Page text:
How To Use Twitter To Get A Company To Solve Your Problem

Here’s a new trick for getting satisfaction from a reluctant company, using Twitter. We can call this one “tweet to power.”

A reader IM’d me to say was able to get HP to fix his problem by making a new Twitter profile, hpdoesntcare, and then following every single HP-related profile he could find. Then he began tweeting every phone call he made to HP and tweeting every phone number he dialed. It worked, he said, and his final tweet was “Thanks HP. It is finally over. For real. :)”.

The IM came while I was away and the direct messaging isn’t enabled for his account so I couldn’t follow up and find out more info, like if he @replied or direct messaged some of the profiles to get their attention. Also, he deleted all the tweets except for the final one, I suppose some sort of gracious bury-the-hatchet gesture, so we can’t see the backstory.

In any event, a novel and potentially very effective tool to add to The Consumerist arsenal. Let’s recap:

1. Normal attempts to contact the company and seek resolution fail
2. Make new Twitter profile.
3. Follow every person on Twitter associated with the company that you can.
4. Tweet every phone call and every phone number. Put @thenameofsomeofthecompanypeopleyouarefollowing in some of your tweets.
5. Wait for someone to get embarrassed enough to reach out.

(Photo: frankieleon)

Comments

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  1. Trulymadlyme says:

    My sister had difficulty in getting Carmax to fix certain things in a car she bought for them (under warranty). She created a twitter account carmaxsux or something and the entire issue was put to rest in a single day. Insane, but true.

  2. BrianDaBrain says:

    I blame comcast! They’re the ones that started acknowledging the whole customers complaining on Twitter thing. Now everybody wants to do it and embarrass the companies that refuse to help them. How is that fair at all?

    • Damocles57 says:

      @BrianDaBrain:
      It’s fair because businesses spend millions of dollars on advertising spreading their propaganda to make the unaware believe the slanted things to buy the advertised products or services.

      A customer who accurately reports an issue he/she couldn’t resolve through normal channels has a right to communicate this experience to other current and potential customers. The company should be embarrassed if they allowed the issue to escalate to this level before resolving it.

      • BrianDaBrain says:

        @Damocles57: I should have included a /sarcasm apparently. I work in customer service and I constantly struggle against policies that are seemingly put into place to make things inconvenient for the customer. I support most measures that customers use to find resolution that doesn’t involve screaming and having hissy fits. This idea is awesome, and I hope it picks up steam.

  3. Meathamper says:

    What if the company still ignores you? There’s always that one company that doesn’t give a shit about customers in need.

    • Kimaroo - 100% Pure Natural Kitteh says:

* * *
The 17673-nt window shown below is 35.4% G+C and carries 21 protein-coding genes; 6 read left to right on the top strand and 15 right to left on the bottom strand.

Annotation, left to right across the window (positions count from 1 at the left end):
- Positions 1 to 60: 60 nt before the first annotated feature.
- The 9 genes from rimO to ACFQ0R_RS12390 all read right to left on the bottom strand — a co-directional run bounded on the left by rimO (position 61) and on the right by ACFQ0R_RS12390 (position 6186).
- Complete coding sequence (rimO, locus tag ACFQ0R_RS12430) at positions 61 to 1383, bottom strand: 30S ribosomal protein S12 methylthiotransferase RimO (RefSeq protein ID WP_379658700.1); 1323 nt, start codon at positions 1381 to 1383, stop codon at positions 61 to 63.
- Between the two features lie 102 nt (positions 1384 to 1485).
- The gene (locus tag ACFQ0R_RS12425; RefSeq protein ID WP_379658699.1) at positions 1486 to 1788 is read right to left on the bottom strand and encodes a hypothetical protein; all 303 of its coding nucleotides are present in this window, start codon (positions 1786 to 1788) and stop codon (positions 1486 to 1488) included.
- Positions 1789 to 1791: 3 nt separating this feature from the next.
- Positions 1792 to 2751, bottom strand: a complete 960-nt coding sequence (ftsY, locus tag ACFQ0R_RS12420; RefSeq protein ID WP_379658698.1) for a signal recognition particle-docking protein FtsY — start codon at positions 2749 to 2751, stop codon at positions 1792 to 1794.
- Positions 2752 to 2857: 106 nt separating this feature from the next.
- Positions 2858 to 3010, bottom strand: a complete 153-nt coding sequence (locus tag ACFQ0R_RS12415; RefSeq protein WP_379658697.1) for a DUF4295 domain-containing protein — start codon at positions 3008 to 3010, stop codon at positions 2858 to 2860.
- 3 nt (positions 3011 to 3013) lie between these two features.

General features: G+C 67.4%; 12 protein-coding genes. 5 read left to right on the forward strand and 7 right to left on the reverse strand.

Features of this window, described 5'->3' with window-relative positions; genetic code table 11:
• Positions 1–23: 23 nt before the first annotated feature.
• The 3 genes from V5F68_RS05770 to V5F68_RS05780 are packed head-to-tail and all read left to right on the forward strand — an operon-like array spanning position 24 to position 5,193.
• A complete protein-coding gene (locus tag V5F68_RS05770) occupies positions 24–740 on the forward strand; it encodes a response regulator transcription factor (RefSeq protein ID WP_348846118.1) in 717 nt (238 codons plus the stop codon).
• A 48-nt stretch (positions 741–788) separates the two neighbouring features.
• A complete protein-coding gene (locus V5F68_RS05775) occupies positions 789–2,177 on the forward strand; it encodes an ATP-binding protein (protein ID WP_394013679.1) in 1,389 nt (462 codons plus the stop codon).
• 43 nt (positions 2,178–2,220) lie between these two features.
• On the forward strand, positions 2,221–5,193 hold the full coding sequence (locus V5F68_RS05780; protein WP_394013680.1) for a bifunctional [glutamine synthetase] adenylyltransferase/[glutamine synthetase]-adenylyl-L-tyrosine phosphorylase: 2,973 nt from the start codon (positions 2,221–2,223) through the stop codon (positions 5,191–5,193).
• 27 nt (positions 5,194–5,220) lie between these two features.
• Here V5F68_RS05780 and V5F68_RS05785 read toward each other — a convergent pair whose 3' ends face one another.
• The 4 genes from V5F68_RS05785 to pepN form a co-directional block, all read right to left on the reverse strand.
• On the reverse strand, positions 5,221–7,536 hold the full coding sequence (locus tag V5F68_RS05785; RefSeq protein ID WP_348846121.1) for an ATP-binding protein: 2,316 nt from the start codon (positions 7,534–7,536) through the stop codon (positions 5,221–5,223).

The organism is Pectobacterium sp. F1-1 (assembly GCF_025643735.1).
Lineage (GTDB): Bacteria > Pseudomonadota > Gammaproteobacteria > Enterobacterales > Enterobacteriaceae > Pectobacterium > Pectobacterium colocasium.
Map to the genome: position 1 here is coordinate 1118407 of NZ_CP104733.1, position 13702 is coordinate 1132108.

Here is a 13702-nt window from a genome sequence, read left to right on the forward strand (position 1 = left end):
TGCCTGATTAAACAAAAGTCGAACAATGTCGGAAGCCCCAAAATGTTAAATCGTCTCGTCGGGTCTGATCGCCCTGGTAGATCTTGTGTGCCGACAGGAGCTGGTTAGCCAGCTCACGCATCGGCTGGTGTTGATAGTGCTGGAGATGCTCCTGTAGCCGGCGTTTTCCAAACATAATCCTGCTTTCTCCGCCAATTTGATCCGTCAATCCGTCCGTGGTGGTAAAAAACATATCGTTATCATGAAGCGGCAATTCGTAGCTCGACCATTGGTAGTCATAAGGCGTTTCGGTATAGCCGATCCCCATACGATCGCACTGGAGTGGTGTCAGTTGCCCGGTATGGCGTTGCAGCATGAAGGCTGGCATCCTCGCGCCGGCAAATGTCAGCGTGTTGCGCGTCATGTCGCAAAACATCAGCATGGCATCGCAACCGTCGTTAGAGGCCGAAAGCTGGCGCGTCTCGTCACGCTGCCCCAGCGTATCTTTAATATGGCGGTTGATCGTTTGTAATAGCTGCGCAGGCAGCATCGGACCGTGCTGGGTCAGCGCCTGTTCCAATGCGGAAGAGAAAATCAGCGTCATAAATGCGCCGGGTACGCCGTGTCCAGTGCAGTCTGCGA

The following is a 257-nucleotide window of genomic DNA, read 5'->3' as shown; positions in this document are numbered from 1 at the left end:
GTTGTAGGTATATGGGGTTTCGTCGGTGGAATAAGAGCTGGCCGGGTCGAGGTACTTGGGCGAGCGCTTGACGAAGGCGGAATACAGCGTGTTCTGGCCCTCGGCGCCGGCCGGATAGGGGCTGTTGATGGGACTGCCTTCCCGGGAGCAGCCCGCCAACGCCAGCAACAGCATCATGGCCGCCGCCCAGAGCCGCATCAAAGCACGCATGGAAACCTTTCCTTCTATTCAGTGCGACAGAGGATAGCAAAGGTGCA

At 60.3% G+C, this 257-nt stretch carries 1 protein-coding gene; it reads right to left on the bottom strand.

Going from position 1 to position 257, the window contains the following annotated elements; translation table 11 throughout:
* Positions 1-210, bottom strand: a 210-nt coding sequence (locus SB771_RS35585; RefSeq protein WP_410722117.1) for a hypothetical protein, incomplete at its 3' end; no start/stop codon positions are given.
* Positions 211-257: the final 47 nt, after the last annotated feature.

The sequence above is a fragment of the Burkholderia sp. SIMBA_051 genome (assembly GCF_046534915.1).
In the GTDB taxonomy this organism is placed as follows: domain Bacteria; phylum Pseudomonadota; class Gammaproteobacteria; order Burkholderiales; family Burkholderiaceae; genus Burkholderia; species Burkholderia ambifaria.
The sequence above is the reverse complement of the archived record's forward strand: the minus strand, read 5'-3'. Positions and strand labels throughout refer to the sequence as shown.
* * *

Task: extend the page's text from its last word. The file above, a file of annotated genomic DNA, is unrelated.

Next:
@Bearded Rapper: Low budget tv commercials?

    • pecan 3.14159265 says:

      @Bearded Rapper: Escalate in other ways, I guess. Twitter is like calling customer service, but much more public. And you have documentation if they treat you improperly.

      Btw, mods – awesome cat/bird photo combo. Thanks!

    • Skaperen says:

      @Bearded Rapper: Twitter can work when at least someone in the company has a clue and cares. Most problems with most companies are due to some combination (including all of one or all of the other) of computer programming errors/screwups and customer service reps that have no authority to really fix things or just don’t care. The difficulty is getting to the person that really cares and can fix it. But they can’t just direct all inbound calls to that person, because then they get bombarded for everything.

    • mianne prays her parents outlive the TSA says:

      @Bearded Rapper: Hmmm, never really saw a definitive response from Amazon, which is ironic since #amazonfail is perhaps the most notable and first widespread occurrence of this avenue of complaint.

      A press release calling the issue a “glitch” a few days later, never posting any information on their website regarding it, and still to this day- a search for “homosexuality” returns “A Parent’s Guide to Preventing Homosexuality” as the first result?

      I haven’t spent a dime at amazon since, meanwhile alibris.com received a new satisfied customer. amazonfail indeed!

    • H3ion says:

      @Bearded Rapper: BBB? Small Claims Court? Attorney General’s office? Your local newspaper’s consumer reporter? Local TV news consumer reporter? Local consumer protection agency?

      Heck, there a lots of ways to skin the cat (sorry, kitty) besides Twitter.

      • From the cubicle of PGibbons says:

        @H3ion: I tried several of those and more while trying to correct a problem with HP due to their own moronic bureaucracy stumbling block. HP is a powerful Goliath, they pay BBB and they advertise with TV stations. The only way through for “David” to idiots like them is to cut them off at the knees by publicizing their crimes and abuses.

      • econobiker says:

        @H3ion: Then there is always the thecompanysucks.com website avenue.

    • comcastcares says:

      @Bearded Rapper: Isn’t that what the Consumerist is for?

  4. Bigsky99 says:

    When Twitter fails, all these companies are going to look for the new big fad. Meanwhile, the REGULAR CUSTOMER SERVICE NUMBER THAT THESE COMPANIES SHOULD BE WORKING ON INSTEAD will still suck.